Expulsion of Tape Worm. Since the publication of Mr. Soule’s paper in this journal [Boston Medical & Surgical Journal] some months since, recommending
an orgeat of the common pumpkin seeds in the cases of tape-worm, successful trials have been made in various directions, confirmatory of the value of the discovery. A copy of
that number of the Journal was sent to the Rev. J. H. Hill, a distinguished Episcopal missionary at Athens, who read in it of the success attending the administration of the pumpkin
seed emulsion. Knowing that the Rev. Mr. Buel laboring at the Piracus, under the patronage of the American Board of Baptist Missions, was afflicted with taenia, Mr. H. directed his
attention to the preparation. A Greek physician, to whom it was mentioned, scouted the idea—it was really ridiculous, in his opinion. Mr. Buel was exceedingly reduced in health
under the medications of his Hellenie medical attendant, was unable to sustain the duties of the mission, and with a gloomy prospect for the future. Under these circumstances,
a draught of the freshly-prepared orgeat was swallowed—which shortly resulted in the expulsion of twenty feet of tape worm! Mr. Buel immediately began to amend, and when the
note from which the foregoing facts were taken, was written, there was a fair prospect of a speedy and perfect restoration to his former condition of good health. A curious
case of tape worm, reported by Dr. Natting, will be found in a previous page. Boston Med. & Surg Journal. 1852
Most herbalists, at some point in their career, will read the old medical journals written before the 1920’s, by herbalist physicians. We gain insight
from bits of old applications that had been used long ago, and painstakingly recorded. From these old writings, some elder herbalists currently report that the Cucurbita Pepo
variety prepared as an extracted pumpkin oil or infusion of the seeds that is followed by an herbal purgative is effective in removing tapeworm and roundworm. There are specific
steps to administer the oil, then waiting a period of time before applying the purgative, with more oil. There is specific amount of oil, purgative, and a sequence of application to
make it effective. This is the protocol for people, but it is worth noting the concepts and steps of the application.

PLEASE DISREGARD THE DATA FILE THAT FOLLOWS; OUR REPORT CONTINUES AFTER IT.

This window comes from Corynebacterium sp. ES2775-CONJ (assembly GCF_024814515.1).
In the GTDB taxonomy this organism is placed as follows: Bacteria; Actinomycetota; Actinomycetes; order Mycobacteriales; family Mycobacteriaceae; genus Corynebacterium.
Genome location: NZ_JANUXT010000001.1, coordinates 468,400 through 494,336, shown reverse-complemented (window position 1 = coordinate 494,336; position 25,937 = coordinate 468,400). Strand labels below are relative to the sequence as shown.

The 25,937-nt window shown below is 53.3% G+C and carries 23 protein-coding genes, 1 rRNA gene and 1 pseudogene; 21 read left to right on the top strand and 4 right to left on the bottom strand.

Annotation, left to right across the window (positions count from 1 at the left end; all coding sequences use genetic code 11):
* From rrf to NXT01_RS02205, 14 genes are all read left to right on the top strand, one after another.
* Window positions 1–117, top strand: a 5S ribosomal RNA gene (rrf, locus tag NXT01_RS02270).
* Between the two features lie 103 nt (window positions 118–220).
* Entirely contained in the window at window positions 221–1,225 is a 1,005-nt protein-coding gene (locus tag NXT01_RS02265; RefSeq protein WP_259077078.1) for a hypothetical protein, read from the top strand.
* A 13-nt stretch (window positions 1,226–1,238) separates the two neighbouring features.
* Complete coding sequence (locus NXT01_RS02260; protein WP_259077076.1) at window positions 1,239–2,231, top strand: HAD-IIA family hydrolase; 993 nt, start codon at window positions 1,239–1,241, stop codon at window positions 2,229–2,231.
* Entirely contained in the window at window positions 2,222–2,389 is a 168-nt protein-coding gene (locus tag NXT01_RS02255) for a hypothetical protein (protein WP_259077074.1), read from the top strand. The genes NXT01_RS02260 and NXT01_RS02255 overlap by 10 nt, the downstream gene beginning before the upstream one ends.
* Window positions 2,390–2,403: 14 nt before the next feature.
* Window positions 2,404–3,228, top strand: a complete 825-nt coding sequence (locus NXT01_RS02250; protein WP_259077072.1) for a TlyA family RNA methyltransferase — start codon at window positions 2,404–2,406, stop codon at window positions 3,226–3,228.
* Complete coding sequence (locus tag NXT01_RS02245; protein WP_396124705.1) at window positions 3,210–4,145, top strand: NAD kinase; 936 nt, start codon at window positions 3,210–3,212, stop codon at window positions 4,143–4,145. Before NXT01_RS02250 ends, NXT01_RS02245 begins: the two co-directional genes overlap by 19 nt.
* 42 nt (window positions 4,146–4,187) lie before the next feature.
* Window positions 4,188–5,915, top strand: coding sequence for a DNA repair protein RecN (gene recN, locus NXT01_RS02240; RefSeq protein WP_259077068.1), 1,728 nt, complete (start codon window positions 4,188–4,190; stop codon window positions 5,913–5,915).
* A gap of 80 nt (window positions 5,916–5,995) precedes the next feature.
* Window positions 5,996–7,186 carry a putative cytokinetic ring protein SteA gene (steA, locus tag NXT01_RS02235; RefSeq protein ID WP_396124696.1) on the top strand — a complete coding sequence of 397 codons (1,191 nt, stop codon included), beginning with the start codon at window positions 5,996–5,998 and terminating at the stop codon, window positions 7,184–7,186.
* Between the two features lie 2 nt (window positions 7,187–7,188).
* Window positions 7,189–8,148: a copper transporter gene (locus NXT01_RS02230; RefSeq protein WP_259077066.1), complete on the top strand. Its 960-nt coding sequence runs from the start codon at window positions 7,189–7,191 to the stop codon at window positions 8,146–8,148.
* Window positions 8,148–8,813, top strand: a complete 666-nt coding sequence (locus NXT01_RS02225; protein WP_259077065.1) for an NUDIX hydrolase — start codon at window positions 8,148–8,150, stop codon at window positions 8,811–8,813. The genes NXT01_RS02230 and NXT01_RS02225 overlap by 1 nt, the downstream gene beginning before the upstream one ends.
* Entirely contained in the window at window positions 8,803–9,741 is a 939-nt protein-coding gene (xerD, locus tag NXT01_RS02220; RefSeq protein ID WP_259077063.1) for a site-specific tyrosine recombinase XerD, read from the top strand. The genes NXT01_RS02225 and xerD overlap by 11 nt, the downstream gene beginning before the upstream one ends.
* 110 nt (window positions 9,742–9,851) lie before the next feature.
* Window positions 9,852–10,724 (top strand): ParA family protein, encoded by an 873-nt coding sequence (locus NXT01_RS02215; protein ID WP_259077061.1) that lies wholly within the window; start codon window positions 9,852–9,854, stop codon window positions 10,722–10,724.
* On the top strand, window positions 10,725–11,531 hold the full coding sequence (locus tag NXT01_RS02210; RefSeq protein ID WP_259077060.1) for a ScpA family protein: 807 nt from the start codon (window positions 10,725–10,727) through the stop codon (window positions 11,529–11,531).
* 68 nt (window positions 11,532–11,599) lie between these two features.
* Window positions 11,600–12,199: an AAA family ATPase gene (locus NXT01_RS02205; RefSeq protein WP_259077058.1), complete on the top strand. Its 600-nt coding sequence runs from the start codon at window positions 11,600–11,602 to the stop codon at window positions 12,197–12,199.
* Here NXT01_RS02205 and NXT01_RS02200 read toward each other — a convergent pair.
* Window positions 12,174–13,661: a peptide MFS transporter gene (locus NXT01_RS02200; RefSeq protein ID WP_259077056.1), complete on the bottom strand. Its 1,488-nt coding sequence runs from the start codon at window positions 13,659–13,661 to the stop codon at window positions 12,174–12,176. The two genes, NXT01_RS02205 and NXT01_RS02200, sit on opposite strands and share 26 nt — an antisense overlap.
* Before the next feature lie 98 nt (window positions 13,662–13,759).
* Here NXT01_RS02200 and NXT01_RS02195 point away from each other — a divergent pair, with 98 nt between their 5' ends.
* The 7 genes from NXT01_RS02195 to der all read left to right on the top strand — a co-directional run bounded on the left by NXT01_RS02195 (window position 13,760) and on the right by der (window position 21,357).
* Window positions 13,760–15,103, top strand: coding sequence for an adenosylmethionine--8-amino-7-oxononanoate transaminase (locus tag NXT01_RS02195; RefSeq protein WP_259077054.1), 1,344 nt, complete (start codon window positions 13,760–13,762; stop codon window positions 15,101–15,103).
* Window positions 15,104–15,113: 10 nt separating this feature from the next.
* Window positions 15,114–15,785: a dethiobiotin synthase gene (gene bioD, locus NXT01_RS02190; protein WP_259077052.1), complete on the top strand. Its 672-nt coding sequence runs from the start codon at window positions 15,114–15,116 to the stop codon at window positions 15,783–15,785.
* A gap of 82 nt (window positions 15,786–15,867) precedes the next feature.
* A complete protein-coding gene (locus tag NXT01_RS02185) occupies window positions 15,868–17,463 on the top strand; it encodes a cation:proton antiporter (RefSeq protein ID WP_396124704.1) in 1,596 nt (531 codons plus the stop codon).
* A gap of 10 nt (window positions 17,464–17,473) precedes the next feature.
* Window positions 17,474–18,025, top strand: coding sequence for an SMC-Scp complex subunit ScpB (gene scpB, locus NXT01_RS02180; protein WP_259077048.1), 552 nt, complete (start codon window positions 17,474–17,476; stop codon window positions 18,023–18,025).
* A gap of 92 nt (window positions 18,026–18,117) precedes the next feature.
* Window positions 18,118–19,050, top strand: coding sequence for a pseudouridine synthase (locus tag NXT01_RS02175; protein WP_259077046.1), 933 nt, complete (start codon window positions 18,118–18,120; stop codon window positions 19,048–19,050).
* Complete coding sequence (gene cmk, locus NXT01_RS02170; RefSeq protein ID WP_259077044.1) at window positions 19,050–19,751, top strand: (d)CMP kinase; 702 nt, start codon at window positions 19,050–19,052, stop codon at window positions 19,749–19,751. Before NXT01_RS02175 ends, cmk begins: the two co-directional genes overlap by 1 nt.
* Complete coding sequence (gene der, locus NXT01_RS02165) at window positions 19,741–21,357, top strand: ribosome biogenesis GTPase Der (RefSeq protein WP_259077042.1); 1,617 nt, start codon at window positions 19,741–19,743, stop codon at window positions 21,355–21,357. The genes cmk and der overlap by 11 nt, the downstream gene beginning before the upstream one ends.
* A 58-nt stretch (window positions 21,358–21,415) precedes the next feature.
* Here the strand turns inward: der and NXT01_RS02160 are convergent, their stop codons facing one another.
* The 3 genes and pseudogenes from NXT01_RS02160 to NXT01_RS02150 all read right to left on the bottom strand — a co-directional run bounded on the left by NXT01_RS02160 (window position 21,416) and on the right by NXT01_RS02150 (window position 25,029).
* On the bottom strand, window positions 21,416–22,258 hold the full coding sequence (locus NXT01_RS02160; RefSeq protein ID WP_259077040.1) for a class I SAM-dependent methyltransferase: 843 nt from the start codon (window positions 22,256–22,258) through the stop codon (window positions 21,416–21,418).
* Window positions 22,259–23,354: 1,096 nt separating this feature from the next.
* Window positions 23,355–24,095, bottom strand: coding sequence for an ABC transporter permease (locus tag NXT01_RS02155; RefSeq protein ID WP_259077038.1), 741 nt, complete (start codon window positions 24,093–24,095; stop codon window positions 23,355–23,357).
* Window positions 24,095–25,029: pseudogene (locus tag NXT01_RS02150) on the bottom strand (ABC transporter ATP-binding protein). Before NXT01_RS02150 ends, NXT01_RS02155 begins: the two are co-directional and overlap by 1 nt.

The Cucurbita genus in the Cucubitaceae family contains seeds with cucurbitin acid which can be a treatment for tapeworm and roundworm. But the concentration of
this is extremely variable within the genus, even among the many varieties of pumpkin. It is really unknown the strength and efficacy of the oil, and/or
how effective it might be in the whole seed form. But, that is really true of any herb we use, and that should not stop us from trying to see if we can get any medicinal use from
pumpkin seeds. The seeds only gives us an extra layer of consideration.
I think it is worth experimenting using whole pumpkin seeds in formula with other supporting herbs. Poultry would not need as much oil as larger mammals would
due to body size. But given free choice, I think the application would be hit and miss, not being able to regulate dosage and timing of application like it has been reported long
ago. I think the alterative I developed with pumpkin/seeds, garlic, carrot and dandelion is a good start, but needs more work to be more effective and reliable. Looking back in retrospect,
I think the garlic did most of the work.
Worming as a preventative does not make sense to me to apply for no reason, on an artificial schedule. It makes more sense to me to think about prevention when
there is good reason to do so. Prolonged or severe stress is one that comes to mind. Stress could create such havoc overall to the microflora balance, that an overload could start
to happen. But, this should not be a common occurance. Otherwise, the balance in a bird’s gut is designed to be able to balance itself. If the bird is generally healthy and eating a healthy diet that feeds and nourishes a
strong and balanced microbiome in the gut, I would let it do the work. If a parasite population becomes unchecked and able to flourish, you will start to see symptoms and at that
point you can treat accordingly. With a true overload condition, it would probably be easier to use other herbs. There are many true anthelmintic herbs that do a wonderful job of
worming like those in the Artemisia family, garlic, black walnut and thuja that give you better reliability and a more straightforward application.
Fall Season Herbal Wormer & Alterative Backyard Poultry Magazine October/November 2009. Author Susan Burek